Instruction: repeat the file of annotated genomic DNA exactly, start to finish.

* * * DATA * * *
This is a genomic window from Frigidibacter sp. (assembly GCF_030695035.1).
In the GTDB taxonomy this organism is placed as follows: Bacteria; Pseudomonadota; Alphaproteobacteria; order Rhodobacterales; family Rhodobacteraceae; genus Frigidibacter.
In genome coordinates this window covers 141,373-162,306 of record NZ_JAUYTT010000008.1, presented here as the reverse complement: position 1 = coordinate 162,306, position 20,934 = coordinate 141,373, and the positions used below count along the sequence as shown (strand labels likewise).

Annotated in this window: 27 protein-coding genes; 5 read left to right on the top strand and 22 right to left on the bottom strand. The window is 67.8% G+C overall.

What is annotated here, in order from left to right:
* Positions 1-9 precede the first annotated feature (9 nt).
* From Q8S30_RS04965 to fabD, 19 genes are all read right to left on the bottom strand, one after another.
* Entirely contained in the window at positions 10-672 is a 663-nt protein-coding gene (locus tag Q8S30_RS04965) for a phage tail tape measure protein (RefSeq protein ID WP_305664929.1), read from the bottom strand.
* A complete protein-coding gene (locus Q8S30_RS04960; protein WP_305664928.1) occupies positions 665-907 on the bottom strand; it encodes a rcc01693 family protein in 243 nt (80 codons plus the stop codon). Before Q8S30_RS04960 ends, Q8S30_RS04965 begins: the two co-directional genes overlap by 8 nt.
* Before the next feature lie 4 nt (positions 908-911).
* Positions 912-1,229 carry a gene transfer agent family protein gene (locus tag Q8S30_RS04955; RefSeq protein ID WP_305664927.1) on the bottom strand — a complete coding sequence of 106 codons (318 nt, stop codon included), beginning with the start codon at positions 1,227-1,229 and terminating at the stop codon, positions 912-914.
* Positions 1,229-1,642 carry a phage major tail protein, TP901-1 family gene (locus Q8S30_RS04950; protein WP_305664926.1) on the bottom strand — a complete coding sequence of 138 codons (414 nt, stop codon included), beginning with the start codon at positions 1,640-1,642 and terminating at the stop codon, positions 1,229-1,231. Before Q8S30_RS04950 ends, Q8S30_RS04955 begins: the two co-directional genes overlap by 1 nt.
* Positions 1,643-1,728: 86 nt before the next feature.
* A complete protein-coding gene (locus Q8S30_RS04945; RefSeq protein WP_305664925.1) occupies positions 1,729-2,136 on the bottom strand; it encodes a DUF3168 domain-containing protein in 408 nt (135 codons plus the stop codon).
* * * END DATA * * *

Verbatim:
This is a genomic window from Frigidibacter sp. (assembly GCF_030695035.1).
In the GTDB taxonomy this organism is placed as follows: Bacteria; Pseudomonadota; Alphaproteobacteria; order Rhodobacterales; family Rhodobacteraceae; genus Frigidibacter.
In genome coordinates this window covers 141,373-162,306 of record NZ_JAUYTT010000008.1, presented here as the reverse complement: position 1 = coordinate 162,306, position 20,934 = coordinate 141,373, and the positions used below count along the sequence as shown (strand labels likewise).

Annotated in this window: 27 protein-coding genes; 5 read left to right on the top strand and 22 right to left on the bottom strand. The window is 67.8% G+C overall.

What is annotated here, in order from left to right:
* Positions 1-9 precede the first annotated feature (9 nt).
* From Q8S30_RS04965 to fabD, 19 genes are all read right to left on the bottom strand, one after another.
* Entirely contained in the window at positions 10-672 is a 663-nt protein-coding gene (locus tag Q8S30_RS04965) for a phage tail tape measure protein (RefSeq protein ID WP_305664929.1), read from the bottom strand.
* A complete protein-coding gene (locus Q8S30_RS04960; protein WP_305664928.1) occupies positions 665-907 on the bottom strand; it encodes a rcc01693 family protein in 243 nt (80 codons plus the stop codon). Before Q8S30_RS04960 ends, Q8S30_RS04965 begins: the two co-directional genes overlap by 8 nt.
* Before the next feature lie 4 nt (positions 908-911).
* Positions 912-1,229 carry a gene transfer agent family protein gene (locus tag Q8S30_RS04955; RefSeq protein ID WP_305664927.1) on the bottom strand — a complete coding sequence of 106 codons (318 nt, stop codon included), beginning with the start codon at positions 1,227-1,229 and terminating at the stop codon, positions 912-914.
* Positions 1,229-1,642 carry a phage major tail protein, TP901-1 family gene (locus Q8S30_RS04950; protein WP_305664926.1) on the bottom strand — a complete coding sequence of 138 codons (414 nt, stop codon included), beginning with the start codon at positions 1,640-1,642 and terminating at the stop codon, positions 1,229-1,231. Before Q8S30_RS04950 ends, Q8S30_RS04955 begins: the two co-directional genes overlap by 1 nt.
* Positions 1,643-1,728: 86 nt before the next feature.
* A complete protein-coding gene (locus Q8S30_RS04945; RefSeq protein WP_305664925.1) occupies positions 1,729-2,136 on the bottom strand; it encodes a DUF3168 domain-containing protein in 408 nt (135 codons plus the stop codon).